Why Is Cloud Identity Such a Hard Problem?


Cloud Identity UnsolvableCloud identity management is a thorny, complex problem.  Will we eventually end up with comprehensive platforms for managing cloud identities instead of a series of point solutions?  I’m sure we probably will.  Will these broad solutions be coming in the near future?  Here, I’m a bit more skeptical.

Identity management is frequently named by CIOs as one of the more daunting challenges they face as cloud services proliferate in their organizations.   Cloud services by their nature create issues as they’re provided by 3rd parties who each have their own user and identity models.  These identity silos create several big issues for enterprise IT:

  • Authentication – As they don’t directly control the cloud service, IT wants to make sure a user is identified and validated before they get access to a cloud application and service, say Salesforce.com.   Before John the sales rep gets access to the company’s Salesforce.com instance, they want to make sure it’s John logging in, and not someone pretending to be John.  Today this is done primarily through passwords, and in some cases more secure methods (two-factor authentication, for example).  This creates challenges both for users, who need to manage passwords for every cloud service they use, and for IT, who want to authenticate users across a variety of cloud services.
  • Entitlements – IT wants to ensure that the user has the appropriate license type and authorizations they need within a SaaS app or service for their role or function.  They want to do this to ensure users don’t have access to data they shouldn’t see, and that the company isn’t paying for licenses and capabilities they don’t need.   John, the sales rep, needs to access his accounts, contacts and opportunities within Salesforce.com.  He probably doesn’t need access to marketing campaign or customer support capabilities, nor does his company want to pay for it.
  • Account management – Finally IT wants to ensure that user accounts are provisioned, managed and deprovisioned in accordance with company policy.  IT needs to ensure that new accounts are created in a timely way for new employees, and also deactivated or deprovisioned when an employee leaves.   If John is terminated, his access to Salesforce.com needs to be shut off as soon as possible so he doesn’t download the customer and opportunity lists.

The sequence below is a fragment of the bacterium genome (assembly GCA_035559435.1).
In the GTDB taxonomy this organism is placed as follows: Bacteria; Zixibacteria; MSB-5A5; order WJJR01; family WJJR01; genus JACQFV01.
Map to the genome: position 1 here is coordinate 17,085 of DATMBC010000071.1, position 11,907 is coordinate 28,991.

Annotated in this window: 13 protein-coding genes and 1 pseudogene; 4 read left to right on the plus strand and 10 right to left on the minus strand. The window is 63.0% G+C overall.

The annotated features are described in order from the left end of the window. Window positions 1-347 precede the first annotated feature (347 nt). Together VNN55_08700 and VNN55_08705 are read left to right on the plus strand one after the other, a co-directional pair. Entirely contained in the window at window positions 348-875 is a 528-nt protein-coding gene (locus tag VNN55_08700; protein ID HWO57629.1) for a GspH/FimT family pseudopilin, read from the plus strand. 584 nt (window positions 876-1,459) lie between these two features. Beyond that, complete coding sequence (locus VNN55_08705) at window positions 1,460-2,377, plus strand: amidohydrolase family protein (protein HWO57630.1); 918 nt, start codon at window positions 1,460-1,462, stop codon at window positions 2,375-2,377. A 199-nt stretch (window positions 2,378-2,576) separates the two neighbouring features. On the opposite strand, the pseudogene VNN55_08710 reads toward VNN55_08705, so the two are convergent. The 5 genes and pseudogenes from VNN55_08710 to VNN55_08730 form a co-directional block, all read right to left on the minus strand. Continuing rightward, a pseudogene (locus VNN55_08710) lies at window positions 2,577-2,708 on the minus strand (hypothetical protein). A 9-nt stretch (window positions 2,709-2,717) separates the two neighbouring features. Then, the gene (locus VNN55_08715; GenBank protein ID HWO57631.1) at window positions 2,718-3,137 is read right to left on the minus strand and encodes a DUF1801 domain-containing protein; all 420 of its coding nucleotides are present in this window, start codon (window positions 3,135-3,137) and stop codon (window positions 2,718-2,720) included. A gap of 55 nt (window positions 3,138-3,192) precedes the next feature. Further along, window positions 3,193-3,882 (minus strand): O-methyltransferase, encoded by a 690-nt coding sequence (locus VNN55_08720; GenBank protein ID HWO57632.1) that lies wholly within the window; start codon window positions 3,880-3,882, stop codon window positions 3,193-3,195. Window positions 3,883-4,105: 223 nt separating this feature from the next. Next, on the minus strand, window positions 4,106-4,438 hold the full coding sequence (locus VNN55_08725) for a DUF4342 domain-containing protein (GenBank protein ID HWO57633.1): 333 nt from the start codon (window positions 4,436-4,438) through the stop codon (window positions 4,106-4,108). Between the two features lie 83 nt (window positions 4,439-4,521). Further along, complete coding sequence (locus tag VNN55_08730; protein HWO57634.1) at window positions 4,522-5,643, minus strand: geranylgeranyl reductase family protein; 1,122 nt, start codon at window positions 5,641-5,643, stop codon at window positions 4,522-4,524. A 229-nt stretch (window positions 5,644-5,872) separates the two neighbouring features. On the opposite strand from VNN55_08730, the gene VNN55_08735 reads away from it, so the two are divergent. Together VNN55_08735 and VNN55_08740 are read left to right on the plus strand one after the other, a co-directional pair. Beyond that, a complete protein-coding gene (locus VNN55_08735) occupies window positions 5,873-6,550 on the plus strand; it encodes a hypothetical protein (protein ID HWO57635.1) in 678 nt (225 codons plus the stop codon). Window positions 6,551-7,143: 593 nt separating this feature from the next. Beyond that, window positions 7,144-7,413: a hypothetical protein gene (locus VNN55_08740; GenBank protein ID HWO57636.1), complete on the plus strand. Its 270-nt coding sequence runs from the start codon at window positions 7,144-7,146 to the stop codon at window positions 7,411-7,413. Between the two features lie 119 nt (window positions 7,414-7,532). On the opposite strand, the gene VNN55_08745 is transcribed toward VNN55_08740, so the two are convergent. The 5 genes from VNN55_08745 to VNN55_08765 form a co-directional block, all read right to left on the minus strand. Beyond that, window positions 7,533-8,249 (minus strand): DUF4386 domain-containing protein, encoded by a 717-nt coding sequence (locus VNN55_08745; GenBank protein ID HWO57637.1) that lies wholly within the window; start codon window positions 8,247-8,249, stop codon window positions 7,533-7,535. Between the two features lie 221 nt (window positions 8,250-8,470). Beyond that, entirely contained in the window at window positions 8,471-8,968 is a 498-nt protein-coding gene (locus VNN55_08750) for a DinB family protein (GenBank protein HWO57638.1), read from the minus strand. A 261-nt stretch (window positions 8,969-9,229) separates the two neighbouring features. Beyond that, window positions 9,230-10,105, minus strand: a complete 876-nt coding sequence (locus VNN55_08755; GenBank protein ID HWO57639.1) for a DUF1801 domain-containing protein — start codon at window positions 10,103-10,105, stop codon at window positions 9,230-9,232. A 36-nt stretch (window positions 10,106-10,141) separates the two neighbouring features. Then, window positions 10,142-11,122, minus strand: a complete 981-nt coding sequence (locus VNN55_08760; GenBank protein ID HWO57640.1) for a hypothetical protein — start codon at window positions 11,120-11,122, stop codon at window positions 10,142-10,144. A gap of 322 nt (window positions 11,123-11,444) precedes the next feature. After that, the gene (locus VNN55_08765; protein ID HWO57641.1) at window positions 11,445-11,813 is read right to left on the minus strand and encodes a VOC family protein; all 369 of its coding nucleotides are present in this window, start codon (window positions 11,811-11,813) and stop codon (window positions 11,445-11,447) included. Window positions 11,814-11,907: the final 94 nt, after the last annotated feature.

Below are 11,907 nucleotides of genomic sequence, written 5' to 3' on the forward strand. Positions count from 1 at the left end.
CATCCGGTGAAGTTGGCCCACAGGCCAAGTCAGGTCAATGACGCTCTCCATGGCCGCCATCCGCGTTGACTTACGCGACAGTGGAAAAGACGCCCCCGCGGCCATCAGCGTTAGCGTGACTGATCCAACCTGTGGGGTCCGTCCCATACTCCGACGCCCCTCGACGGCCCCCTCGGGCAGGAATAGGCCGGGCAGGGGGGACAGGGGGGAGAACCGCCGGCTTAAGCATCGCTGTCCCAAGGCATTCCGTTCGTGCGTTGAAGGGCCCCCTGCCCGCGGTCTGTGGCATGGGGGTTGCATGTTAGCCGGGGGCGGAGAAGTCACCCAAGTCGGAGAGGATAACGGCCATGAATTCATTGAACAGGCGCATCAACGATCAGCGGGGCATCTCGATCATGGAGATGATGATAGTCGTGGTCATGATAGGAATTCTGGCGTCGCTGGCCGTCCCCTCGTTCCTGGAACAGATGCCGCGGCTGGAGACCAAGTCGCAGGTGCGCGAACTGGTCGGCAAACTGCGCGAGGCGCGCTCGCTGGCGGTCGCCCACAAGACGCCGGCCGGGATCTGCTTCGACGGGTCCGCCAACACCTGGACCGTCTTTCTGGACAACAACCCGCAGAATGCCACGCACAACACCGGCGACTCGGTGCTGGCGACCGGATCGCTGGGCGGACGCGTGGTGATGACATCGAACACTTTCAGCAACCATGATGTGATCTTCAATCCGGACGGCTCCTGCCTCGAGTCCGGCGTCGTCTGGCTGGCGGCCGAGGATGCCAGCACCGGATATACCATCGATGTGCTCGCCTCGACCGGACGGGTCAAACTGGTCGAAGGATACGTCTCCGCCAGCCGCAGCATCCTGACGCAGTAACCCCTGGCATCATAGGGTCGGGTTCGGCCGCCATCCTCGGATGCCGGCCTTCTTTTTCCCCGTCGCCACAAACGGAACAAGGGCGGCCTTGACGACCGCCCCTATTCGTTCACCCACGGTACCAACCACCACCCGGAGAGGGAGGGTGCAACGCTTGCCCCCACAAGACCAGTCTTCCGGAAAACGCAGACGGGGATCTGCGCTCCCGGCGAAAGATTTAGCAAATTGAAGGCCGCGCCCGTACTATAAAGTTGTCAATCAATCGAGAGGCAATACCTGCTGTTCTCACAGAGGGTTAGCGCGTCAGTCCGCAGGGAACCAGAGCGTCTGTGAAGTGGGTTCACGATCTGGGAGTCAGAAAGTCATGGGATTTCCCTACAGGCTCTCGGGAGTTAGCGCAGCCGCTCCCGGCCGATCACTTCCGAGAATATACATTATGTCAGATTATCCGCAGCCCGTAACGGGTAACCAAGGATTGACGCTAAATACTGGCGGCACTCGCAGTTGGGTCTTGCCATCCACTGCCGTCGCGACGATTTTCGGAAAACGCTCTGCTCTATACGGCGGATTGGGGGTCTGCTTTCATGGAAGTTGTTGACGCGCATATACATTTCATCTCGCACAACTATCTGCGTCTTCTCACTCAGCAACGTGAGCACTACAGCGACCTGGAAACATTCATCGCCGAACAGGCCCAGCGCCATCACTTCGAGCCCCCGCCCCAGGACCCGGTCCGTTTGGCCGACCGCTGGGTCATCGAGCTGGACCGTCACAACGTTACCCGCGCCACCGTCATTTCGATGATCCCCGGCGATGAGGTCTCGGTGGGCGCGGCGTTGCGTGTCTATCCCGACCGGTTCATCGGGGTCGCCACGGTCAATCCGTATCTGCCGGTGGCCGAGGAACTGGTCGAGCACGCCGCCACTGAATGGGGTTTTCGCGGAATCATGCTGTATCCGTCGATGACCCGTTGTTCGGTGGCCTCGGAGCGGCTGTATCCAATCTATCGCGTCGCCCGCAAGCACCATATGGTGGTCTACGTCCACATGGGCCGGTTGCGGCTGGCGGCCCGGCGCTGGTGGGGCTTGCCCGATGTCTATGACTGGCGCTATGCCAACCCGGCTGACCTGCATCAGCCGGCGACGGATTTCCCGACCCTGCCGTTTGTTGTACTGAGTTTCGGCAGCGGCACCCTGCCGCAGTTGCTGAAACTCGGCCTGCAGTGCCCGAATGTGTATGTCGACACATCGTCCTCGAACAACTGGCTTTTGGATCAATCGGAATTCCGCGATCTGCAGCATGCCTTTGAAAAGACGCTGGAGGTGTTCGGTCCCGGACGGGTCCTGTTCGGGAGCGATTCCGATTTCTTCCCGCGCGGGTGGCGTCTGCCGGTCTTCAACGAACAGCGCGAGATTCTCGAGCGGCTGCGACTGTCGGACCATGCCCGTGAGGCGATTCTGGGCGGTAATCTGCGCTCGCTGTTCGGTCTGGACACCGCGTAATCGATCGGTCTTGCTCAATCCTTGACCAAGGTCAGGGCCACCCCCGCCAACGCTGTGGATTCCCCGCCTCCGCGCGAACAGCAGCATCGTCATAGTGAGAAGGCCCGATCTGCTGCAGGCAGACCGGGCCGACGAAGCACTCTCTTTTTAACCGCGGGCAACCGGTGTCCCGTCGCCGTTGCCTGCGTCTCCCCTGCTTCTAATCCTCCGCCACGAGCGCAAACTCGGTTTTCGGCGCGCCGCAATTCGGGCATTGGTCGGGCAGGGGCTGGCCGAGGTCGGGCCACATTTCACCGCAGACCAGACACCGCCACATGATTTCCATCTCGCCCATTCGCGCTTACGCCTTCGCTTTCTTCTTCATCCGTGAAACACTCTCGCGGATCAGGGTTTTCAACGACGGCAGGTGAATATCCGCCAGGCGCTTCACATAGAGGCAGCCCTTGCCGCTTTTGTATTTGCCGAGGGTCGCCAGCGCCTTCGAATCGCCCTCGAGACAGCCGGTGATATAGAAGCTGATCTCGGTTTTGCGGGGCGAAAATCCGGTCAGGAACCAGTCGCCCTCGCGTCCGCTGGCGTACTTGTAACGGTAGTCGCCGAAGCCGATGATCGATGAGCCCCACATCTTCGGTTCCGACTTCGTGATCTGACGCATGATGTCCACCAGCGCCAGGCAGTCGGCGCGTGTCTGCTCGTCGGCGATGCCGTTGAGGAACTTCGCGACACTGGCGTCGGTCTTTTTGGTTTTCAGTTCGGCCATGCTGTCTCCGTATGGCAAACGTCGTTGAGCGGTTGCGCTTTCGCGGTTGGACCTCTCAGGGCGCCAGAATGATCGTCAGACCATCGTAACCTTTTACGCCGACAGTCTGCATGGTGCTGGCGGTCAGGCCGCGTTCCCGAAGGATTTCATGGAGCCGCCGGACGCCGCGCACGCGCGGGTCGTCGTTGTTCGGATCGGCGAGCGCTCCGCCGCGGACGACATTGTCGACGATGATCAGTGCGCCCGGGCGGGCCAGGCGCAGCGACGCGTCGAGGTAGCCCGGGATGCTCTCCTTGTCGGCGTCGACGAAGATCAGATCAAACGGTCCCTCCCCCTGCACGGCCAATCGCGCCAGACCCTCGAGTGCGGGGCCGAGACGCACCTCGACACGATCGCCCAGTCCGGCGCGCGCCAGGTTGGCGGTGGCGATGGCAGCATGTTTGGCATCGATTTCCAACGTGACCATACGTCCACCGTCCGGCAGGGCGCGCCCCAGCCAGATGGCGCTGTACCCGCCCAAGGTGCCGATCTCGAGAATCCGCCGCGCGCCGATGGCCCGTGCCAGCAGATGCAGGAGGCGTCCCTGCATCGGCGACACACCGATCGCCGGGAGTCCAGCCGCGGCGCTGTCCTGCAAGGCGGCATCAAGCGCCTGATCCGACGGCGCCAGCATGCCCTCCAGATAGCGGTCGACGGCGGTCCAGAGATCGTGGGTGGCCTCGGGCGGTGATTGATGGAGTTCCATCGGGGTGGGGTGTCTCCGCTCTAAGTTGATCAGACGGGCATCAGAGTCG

These problems were much easier to solve in the on-premise world where business applications could be integrated with existing directories and identity stores.  So, given the attention it’s getting, why hasn’t the cloud identity problem been solved yet?  Four big reasons come to mind:

  1. Proliferation of cloud services – Early cloud identify management use cases focused just on SaaS, and how to integrate user authentication and authorization across multiple SaaS applications with corporate directories (LDAP, Microsoft Active Directory).   With the growing adoption of PaaS and IaaS in the enterprise, the nature of the cloud identity problem is rapidly evolving and changing.  As Ben Kepes noted in a recent post, cloud identity now needs to be woven through not just a complex variety of cloud applications and services, but also the social fabric of the organization.  With the requirements for cloud identity evolving this rapidly, it’s not a surprise that the identify solutions market hasn’t been able to keep up.
  2. Lack of standards adoption -  A variety of standards have emerged or are being applied towards the cloud identity problem, including SAMLOAUTHSCIM and others which provide standards for user authentication and authorization.  Unfortunately adoption and support of these standards among major cloud service providers is inconsistent at best.  Without standards adoption, cloud identity vendors and enterprises need to take the ‘brute force’ approach, developing custom cloud identity integrations into each different cloud service provider, which ends up being expensive to develop and maintain,  and non-scalable.
  3. Personal clouds and social identities - The growing trend of knowledge workers bringing their own ‘personal clouds’ and social identities to the workplace is an issue that many enterprises haven’t wrested to the ground from a policy perspective.  The issue of how personal and professional identities can coexist in the enterprise hasn’t yet been successfully addressed.  In addition the potential role of Facebook, Twitter, or Google in corporate identity management has yet to be fully explored.
  4. Insufficient customer ‘pain’ - The cloud identity problem hasn’t been solved, but it doesn’t look like that’s stopping cloud adoption in the enterprise.   This raises an interesting question: will enterprises be willing to live with more costly manual approaches (and the associated risks) towards cloud identity management?  While spreadsheet and email coordination between SaaS administrators may not be the most elegant solution, will it be the most practical?   Customer ROIs for identity are notoriously soft, with purchase driven by compliance or security requirements.   Previously, the on-premise identity software market didn’t take off until Congress forced the issue through SOX regulations.  Will the cloud identity management market require a similar mandate before it blooms?